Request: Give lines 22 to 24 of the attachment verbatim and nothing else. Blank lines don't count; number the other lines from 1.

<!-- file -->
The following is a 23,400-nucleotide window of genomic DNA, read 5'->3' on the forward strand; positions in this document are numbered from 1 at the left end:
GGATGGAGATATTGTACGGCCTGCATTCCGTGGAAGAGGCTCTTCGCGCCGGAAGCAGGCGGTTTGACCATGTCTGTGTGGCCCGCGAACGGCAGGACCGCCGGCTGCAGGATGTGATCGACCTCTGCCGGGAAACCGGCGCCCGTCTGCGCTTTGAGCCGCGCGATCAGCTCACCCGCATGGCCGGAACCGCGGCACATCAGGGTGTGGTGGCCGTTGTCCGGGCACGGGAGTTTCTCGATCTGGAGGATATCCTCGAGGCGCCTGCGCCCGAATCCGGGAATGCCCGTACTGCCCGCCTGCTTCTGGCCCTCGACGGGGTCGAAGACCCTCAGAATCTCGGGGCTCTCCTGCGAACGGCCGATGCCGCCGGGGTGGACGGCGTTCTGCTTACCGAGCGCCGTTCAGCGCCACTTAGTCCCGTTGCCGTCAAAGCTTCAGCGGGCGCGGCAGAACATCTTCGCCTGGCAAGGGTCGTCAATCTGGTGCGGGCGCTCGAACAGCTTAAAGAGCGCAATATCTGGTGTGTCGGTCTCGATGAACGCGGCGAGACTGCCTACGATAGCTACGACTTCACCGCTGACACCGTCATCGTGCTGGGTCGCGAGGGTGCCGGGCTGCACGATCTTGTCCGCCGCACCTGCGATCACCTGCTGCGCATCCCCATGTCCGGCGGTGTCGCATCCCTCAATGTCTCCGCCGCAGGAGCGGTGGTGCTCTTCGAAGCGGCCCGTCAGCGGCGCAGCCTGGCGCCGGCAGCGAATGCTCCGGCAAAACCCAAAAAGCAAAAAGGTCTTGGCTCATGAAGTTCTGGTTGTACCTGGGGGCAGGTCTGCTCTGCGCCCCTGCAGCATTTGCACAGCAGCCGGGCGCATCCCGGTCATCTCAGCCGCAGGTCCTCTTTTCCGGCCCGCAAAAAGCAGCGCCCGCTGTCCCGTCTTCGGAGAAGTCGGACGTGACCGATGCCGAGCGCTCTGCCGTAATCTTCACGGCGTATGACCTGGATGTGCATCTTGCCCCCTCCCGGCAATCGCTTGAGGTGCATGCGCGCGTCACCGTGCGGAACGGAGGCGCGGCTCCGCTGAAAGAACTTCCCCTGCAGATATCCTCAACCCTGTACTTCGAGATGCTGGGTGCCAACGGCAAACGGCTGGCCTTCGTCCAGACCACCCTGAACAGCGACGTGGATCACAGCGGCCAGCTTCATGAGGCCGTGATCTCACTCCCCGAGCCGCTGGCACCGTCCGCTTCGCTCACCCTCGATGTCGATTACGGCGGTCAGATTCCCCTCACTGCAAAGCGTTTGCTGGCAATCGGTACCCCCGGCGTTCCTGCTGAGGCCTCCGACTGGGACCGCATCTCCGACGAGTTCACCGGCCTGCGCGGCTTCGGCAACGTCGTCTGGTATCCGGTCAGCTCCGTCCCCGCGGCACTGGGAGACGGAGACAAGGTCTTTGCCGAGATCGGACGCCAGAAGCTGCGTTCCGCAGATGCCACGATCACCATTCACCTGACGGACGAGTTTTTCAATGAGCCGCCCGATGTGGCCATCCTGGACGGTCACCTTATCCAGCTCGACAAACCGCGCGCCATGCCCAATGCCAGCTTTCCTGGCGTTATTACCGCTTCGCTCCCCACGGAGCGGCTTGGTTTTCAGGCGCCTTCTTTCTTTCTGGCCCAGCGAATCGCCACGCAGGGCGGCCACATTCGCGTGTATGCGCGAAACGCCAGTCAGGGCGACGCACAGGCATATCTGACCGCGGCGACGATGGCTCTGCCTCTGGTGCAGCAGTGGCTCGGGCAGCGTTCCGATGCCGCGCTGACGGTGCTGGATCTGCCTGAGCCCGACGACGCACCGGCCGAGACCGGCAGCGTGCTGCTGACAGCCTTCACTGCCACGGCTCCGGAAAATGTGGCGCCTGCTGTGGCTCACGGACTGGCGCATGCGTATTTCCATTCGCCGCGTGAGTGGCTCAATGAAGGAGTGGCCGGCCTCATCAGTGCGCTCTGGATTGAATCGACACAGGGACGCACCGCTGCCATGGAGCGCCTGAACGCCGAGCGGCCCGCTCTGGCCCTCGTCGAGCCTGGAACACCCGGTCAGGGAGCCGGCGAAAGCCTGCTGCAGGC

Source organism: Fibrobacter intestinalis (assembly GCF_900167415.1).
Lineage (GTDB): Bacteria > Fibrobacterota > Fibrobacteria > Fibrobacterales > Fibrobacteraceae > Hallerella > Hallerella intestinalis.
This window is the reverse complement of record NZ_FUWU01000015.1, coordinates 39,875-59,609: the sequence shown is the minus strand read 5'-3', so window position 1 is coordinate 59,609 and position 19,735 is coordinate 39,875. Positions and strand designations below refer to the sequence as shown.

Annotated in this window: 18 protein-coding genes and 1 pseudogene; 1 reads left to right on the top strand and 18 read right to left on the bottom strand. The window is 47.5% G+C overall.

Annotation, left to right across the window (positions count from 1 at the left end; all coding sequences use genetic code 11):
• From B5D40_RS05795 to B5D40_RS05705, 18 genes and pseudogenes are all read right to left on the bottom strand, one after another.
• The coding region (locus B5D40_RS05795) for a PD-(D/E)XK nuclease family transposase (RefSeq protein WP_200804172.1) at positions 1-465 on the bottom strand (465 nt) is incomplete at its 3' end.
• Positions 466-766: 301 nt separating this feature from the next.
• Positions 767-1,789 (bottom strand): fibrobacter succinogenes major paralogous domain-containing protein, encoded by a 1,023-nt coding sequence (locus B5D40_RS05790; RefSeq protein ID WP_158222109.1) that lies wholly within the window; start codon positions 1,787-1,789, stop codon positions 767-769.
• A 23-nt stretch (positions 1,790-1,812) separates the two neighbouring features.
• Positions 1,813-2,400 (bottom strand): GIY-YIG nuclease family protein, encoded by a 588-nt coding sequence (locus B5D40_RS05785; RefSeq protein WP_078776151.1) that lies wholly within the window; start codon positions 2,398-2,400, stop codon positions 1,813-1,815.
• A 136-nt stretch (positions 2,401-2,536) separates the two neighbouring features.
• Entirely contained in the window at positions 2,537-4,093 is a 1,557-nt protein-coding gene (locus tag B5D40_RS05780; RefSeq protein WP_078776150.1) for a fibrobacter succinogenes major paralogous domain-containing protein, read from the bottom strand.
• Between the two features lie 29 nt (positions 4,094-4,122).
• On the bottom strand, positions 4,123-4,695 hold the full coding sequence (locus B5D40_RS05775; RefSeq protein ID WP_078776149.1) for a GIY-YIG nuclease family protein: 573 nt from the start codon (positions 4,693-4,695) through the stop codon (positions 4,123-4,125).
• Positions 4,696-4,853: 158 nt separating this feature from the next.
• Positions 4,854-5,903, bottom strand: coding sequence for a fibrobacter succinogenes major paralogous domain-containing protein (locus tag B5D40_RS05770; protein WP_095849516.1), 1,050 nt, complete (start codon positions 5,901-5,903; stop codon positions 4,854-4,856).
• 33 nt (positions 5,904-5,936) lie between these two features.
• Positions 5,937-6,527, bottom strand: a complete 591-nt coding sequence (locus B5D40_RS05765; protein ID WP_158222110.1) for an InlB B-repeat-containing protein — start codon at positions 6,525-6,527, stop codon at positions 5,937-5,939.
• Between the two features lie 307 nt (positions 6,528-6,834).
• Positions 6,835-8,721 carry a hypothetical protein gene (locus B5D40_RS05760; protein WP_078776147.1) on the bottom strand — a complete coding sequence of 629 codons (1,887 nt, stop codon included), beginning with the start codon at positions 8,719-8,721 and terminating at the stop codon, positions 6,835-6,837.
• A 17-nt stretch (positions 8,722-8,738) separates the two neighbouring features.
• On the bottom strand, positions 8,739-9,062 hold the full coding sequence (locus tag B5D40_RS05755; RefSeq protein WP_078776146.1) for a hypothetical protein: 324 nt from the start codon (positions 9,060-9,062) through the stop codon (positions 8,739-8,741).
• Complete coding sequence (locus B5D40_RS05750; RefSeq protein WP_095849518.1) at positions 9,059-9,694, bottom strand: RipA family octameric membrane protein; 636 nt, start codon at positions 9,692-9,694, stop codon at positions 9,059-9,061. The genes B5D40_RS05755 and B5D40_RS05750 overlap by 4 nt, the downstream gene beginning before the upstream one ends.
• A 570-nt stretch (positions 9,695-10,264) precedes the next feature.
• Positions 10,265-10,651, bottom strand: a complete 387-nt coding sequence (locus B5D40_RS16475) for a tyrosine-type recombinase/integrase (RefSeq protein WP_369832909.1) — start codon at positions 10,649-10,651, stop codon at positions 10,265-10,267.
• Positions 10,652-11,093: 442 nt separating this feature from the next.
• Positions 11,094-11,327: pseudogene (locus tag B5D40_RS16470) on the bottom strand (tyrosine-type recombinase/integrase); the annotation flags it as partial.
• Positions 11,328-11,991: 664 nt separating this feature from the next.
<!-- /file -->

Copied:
• Between the two features lie 307 nt (positions 6,528-6,834).
• Positions 6,835-8,721 carry a hypothetical protein gene (locus B5D40_RS05760; protein WP_078776147.1) on the bottom strand — a complete coding sequence of 629 codons (1,887 nt, stop codon included), beginning with the start codon at positions 8,719-8,721 and terminating at the stop codon, positions 6,835-6,837.
• A 17-nt stretch (positions 8,722-8,738) separates the two neighbouring features.